'Barcelona' Sends Whit Stillman's Usual Suspects After Love in a Hot Climate

The middle section in Whit Stillman's loose '90s trilogy showcases all his trademarks while moving his characters from college into the wider world.


Director: Whit Stillman
Cast: Taylor Nichols, Chris Eigeman, Mira Sorvino, Tushka Bergen
Running time: 101 minutes
Distributor: The Criterion Collection
Year: 1994

For over a decade, Whit Stillman was the disappeared man, lost to the financial failure of his third film, The Last Days of Disco, and a move to Europe to work on new screenplays. For Stillman devotees, a small but loyal group, his return in 2011 with Damsels in Distress was a delight, and now five years later, heady times have come. A new film, Love & Friendship, is out this summer, and his first three efforts, a loose trilogy of sorts, have all received The Criterion Collection treatment.

Barcelona comes in the middle, after his low budget debut Metropolitan (1990) that became a surprise hit, even garnering an Academy Award nomination for screenwriting, and before the glitzy The Last Days of Disco (1998). Released in 1994 but set a good decade earlier, it tackles the same themes, with the same actors, as his other work, and draws heavily on personal experiences. Stillman lived in Barcelona for a while, and one assumes he knows of what he speaks.

Not that the way his characters speak is particularly believable. Barcelona, set in the dying days of the Cold War, follows two American cousins as they fall in and out of love while struggling to reconcile their culture with the manner in which their hosts view them. Like his other films, they come from an East Coast, upper-middle class Ivy League background, and talk in sentences no one would ever say in public. Ted (Taylor Nichols), a suit-wearing, preppy sales rep, is referencing Dr Johnson almost immediately. His military cousin Fred (Chris Eigeman), determined to wear dress uniform despite orders to stick to civilian clothes, is no better.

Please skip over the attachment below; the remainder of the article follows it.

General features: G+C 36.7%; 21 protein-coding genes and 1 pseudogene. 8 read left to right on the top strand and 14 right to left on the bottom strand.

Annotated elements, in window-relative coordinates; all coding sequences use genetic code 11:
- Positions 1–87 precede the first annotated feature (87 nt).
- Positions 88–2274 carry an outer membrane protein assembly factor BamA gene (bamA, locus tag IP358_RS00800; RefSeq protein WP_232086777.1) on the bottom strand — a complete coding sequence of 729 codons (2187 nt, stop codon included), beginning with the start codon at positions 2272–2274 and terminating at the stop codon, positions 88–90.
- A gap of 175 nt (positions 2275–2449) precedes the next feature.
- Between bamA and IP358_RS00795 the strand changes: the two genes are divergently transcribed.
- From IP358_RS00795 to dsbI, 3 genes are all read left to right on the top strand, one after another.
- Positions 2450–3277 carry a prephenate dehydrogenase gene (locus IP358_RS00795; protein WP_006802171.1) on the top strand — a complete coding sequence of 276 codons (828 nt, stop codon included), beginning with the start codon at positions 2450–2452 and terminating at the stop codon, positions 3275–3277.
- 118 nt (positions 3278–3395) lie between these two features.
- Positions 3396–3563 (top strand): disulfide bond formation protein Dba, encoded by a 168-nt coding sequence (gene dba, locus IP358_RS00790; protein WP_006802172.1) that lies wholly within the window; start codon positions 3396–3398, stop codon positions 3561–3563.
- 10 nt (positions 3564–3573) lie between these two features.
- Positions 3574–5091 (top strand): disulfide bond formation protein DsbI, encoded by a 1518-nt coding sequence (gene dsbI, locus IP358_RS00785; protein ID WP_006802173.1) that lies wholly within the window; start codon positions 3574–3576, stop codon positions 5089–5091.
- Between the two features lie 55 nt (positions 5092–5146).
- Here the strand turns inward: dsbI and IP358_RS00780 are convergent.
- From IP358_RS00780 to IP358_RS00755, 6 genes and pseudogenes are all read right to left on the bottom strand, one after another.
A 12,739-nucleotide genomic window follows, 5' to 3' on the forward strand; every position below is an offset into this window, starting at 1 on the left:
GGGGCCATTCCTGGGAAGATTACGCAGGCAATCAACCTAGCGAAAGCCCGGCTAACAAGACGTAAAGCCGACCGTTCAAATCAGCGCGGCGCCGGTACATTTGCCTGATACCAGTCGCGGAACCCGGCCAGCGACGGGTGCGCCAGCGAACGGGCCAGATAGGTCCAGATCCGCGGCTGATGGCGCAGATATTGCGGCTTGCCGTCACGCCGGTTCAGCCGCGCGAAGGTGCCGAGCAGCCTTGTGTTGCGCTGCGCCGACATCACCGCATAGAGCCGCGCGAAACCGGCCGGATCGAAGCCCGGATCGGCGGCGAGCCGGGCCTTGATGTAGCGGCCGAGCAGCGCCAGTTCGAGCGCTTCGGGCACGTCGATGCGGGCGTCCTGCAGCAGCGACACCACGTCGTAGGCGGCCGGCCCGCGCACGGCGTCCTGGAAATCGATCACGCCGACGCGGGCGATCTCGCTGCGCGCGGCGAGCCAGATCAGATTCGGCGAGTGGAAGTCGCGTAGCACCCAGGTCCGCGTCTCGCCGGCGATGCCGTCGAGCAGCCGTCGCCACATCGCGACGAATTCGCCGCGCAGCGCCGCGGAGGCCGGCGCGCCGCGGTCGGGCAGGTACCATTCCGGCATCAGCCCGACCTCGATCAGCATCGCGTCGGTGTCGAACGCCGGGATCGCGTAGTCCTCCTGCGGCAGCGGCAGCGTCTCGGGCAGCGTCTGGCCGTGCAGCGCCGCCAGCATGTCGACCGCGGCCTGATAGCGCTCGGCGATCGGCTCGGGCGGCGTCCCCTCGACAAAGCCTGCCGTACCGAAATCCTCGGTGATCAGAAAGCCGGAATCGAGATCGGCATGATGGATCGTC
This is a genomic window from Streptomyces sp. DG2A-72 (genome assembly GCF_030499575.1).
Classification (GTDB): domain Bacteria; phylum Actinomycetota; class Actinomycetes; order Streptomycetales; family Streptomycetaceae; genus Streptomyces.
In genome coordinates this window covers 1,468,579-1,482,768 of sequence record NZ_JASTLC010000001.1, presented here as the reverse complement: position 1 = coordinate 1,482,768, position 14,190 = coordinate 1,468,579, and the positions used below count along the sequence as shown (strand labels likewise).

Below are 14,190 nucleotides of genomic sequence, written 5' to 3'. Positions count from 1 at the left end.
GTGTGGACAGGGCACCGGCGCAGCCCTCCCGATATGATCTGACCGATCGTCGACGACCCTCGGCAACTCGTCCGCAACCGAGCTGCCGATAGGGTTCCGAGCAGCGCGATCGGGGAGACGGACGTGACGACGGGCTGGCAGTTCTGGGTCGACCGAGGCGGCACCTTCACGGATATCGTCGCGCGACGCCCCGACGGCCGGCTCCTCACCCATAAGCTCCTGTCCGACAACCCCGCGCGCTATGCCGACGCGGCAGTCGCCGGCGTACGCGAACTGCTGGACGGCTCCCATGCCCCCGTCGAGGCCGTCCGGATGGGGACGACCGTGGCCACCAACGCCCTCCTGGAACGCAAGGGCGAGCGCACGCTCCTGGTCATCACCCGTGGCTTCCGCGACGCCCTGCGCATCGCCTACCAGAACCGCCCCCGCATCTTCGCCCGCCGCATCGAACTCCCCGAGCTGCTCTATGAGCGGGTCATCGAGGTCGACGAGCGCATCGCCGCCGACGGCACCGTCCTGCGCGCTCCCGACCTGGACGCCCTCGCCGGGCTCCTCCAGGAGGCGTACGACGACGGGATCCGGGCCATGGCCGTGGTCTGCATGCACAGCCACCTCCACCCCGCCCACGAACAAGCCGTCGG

In town to reconnoitre the local terrain before the arrival of the Sixth Fleet, Fred makes little effort to announce his visit beforehand, and unilaterally decides to stay with Ted. That the two seem to despise each other is clear straight away. Whether they like each other is not as important as discovering whether they like anything. Wrapped up in starched clothing and brittle manners, emotion rarely seeps into long and grammatically correct sentences.

Eigeman and Nichols had already worked with Stillman in Metropolitan, and both are experts at delivering his buttoned up, wordy dialogue. They present convincing faux-intellectuals in as much as they’re well-read, but with little in the way of conversational depth. When challenged by Ramon (Pep Munné), a local rabble-rouser and love rival, they come up with nothing to rebut his anti-American critiques.